Still, the threat of a ban was real enough to prompt TikTok to take action. In a push notification sent to users last week, TikTok urged its users to “speak up now — before your government strips 170 million Americans of their constitutional right to free expression.”

As a result, some House offices were inundated with calls, and some lawmakers who supported the bill accused TikTok of using the app to start a “propaganda campaign.” That language resonates with Republican calls late last year to ban TikTok, citing a viral but unfounded accusation that TikTok’s Chinese owners were “brainwashing” America’s youth with anti-Israel content by forcing it to get views thanks to the platform’s powerful recommendation algorithms.

The gray area of TikTok

One of the challenges of writing about social media is that both/and isn’t nearly as catchy as framing, say, TikTok as wholly good or wholly evil. TikTok’s counter-campaign to lawmakers’ push to frame the app as a data-guzzling Chinese propaganda tool is to point to the creators who make a living on the platform sharing educational, humorous, and otherwise wholesome content. Many of those creators are themselves speaking out about how the platform changed their life or helped them find a voice or earned them money.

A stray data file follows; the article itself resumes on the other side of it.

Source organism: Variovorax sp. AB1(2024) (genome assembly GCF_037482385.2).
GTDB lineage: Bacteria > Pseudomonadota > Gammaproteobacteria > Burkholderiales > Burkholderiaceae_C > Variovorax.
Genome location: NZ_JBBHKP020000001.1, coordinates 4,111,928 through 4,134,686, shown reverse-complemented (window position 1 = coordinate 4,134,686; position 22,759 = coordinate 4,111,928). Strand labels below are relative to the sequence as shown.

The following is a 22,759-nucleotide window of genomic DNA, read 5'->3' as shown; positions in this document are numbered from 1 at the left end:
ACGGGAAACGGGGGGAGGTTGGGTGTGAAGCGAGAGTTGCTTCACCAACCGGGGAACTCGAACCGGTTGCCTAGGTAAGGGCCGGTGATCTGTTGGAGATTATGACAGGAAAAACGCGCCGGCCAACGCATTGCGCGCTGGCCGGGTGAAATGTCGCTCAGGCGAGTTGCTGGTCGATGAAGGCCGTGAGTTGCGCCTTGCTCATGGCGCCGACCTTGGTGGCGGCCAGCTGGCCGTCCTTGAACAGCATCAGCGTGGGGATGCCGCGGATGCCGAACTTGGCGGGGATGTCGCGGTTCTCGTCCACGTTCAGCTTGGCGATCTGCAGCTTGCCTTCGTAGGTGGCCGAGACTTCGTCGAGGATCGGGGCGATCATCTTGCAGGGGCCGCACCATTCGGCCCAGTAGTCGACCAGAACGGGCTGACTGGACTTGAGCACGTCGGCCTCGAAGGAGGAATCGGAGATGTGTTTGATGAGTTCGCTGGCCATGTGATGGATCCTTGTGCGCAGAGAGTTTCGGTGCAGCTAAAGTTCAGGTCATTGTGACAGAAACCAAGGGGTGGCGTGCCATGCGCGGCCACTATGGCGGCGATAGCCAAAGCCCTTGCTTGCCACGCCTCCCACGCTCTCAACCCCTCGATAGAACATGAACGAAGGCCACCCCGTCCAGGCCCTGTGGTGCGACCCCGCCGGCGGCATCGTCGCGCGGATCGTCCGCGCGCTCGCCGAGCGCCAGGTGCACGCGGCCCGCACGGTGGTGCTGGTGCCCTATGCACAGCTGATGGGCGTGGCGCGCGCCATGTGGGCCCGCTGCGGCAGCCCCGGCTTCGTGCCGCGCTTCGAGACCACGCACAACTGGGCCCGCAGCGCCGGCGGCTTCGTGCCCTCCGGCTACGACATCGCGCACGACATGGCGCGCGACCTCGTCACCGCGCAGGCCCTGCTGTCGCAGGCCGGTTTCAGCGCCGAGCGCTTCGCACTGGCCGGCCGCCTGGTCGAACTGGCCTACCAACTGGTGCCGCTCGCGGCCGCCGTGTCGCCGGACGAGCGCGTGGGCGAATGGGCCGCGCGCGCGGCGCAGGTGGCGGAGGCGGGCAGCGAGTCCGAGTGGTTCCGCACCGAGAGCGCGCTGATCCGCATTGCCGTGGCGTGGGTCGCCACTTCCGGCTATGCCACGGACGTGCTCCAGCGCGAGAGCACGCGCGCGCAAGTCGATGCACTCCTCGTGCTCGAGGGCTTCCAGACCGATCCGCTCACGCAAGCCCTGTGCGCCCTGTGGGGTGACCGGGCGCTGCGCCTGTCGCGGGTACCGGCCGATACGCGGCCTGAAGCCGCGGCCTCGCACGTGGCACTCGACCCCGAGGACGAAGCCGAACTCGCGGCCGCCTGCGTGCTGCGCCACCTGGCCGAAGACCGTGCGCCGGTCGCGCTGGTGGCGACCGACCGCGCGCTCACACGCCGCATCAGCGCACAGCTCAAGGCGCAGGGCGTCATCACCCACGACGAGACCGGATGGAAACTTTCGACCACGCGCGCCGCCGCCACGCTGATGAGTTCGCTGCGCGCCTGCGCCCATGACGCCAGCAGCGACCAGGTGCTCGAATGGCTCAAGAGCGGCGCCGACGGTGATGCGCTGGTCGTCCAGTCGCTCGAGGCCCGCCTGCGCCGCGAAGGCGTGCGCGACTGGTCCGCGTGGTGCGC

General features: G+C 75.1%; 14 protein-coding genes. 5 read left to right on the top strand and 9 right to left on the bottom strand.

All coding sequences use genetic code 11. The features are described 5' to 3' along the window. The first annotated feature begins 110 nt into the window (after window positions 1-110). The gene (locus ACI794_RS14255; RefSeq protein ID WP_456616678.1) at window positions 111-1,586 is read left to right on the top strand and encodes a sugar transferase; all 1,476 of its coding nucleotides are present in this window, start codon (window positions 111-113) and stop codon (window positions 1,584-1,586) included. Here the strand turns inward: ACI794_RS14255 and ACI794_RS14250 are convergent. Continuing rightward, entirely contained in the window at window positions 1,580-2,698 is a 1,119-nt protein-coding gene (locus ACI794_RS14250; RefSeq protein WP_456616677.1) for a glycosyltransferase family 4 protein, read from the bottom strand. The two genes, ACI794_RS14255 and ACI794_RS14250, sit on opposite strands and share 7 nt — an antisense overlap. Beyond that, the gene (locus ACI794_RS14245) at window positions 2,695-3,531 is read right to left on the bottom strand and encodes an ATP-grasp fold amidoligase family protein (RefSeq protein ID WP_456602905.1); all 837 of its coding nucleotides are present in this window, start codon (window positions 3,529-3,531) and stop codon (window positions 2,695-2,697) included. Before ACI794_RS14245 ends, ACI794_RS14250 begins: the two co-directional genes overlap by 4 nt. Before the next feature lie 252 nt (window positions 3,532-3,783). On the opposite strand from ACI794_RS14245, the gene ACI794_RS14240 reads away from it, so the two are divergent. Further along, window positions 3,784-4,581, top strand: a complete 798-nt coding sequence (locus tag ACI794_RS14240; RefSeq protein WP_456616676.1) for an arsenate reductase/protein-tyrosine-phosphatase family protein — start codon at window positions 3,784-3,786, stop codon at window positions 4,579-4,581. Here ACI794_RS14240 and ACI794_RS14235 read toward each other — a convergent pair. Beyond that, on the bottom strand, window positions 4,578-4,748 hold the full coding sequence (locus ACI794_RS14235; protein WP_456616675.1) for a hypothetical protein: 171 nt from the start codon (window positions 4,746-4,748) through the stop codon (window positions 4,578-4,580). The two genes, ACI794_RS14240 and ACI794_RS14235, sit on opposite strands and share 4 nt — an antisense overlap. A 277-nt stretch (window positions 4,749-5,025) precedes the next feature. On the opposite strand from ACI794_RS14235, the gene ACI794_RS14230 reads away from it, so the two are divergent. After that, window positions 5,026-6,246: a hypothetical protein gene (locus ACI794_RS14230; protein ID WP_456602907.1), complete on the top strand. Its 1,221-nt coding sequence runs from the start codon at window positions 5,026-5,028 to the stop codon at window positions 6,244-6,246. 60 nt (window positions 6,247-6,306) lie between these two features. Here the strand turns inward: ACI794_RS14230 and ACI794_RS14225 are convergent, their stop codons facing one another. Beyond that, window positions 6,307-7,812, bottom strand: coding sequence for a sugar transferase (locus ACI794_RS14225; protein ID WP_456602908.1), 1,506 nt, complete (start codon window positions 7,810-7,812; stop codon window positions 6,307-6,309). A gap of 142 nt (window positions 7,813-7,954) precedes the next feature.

Here are a couple both/ands about the bill to ban TikTok: It is both a bill that would potentially upend the livelihoods of people who use the platform as an income source and a bill that would not adequately protect user data across social media. It is both a bill that could have serious consequences for online expression and a bill that seems to be created by people with little understanding of what TikTok actually does.